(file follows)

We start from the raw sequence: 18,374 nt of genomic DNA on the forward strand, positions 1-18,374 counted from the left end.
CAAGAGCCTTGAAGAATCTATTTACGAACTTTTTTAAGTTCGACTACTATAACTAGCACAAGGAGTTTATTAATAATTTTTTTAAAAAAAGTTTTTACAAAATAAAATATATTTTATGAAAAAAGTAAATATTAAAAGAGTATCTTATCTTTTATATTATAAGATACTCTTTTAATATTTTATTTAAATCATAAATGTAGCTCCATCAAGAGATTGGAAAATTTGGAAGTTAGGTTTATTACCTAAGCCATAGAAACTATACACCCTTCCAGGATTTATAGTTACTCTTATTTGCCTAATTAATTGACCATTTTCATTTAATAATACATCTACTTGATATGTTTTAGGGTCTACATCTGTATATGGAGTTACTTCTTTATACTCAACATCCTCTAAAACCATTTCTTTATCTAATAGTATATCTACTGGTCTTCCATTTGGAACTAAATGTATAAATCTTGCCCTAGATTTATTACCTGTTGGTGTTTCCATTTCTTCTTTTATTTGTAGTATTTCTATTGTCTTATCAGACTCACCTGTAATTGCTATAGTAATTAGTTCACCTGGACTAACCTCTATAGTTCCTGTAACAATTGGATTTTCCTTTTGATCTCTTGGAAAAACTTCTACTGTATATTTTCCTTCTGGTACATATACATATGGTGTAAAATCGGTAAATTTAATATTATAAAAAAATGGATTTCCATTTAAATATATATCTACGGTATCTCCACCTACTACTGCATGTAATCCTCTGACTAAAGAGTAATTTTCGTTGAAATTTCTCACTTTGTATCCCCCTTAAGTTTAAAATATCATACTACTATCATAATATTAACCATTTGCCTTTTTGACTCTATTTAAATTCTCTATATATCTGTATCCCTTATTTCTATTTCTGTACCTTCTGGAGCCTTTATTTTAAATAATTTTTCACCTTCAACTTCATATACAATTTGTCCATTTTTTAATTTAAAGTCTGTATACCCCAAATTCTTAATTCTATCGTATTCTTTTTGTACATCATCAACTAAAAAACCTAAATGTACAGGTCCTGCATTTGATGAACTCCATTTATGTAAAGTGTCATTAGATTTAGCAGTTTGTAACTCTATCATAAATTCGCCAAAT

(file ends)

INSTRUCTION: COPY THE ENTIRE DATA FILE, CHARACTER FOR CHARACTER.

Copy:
We start from the raw sequence: 18,374 nt of genomic DNA on the forward strand, positions 1-18,374 counted from the left end.
CAAGAGCCTTGAAGAATCTATTTACGAACTTTTTTAAGTTCGACTACTATAACTAGCACAAGGAGTTTATTAATAATTTTTTTAAAAAAAGTTTTTACAAAATAAAATATATTTTATGAAAAAAGTAAATATTAAAAGAGTATCTTATCTTTTATATTATAAGATACTCTTTTAATATTTTATTTAAATCATAAATGTAGCTCCATCAAGAGATTGGAAAATTTGGAAGTTAGGTTTATTACCTAAGCCATAGAAACTATACACCCTTCCAGGATTTATAGTTACTCTTATTTGCCTAATTAATTGACCATTTTCATTTAATAATACATCTACTTGATATGTTTTAGGGTCTACATCTGTATATGGAGTTACTTCTTTATACTCAACATCCTCTAAAACCATTTCTTTATCTAATAGTATATCTACTGGTCTTCCATTTGGAACTAAATGTATAAATCTTGCCCTAGATTTATTACCTGTTGGTGTTTCCATTTCTTCTTTTATTTGTAGTATTTCTATTGTCTTATCAGACTCACCTGTAATTGCTATAGTAATTAGTTCACCTGGACTAACCTCTATAGTTCCTGTAACAATTGGATTTTCCTTTTGATCTCTTGGAAAAACTTCTACTGTATATTTTCCTTCTGGTACATATACATATGGTGTAAAATCGGTAAATTTAATATTATAAAAAAATGGATTTCCATTTAAATATATATCTACGGTATCTCCACCTACTACTGCATGTAATCCTCTGACTAAAGAGTAATTTTCGTTGAAATTTCTCACTTTGTATCCCCCTTAAGTTTAAAATATCATACTACTATCATAATATTAACCATTTGCCTTTTTGACTCTATTTAAATTCTCTATATATCTGTATCCCTTATTTCTATTTCTGTACCTTCTGGAGCCTTTATTTTAAATAATTTTTCACCTTCAACTTCATATACAATTTGTCCATTTTTTAATTTAAAGTCTGTATACCCCAAATTCTTAATTCTATCGTATTCTTTTTGTACATCATCAACTAAAAAACCTAAATGTACAGGTCCTGCATTTGATGAACTCCATTTATGTAAAGTGTCATTAGATTTAGCAGTTTGTAACTCTATCATAAATTCGCCAAAT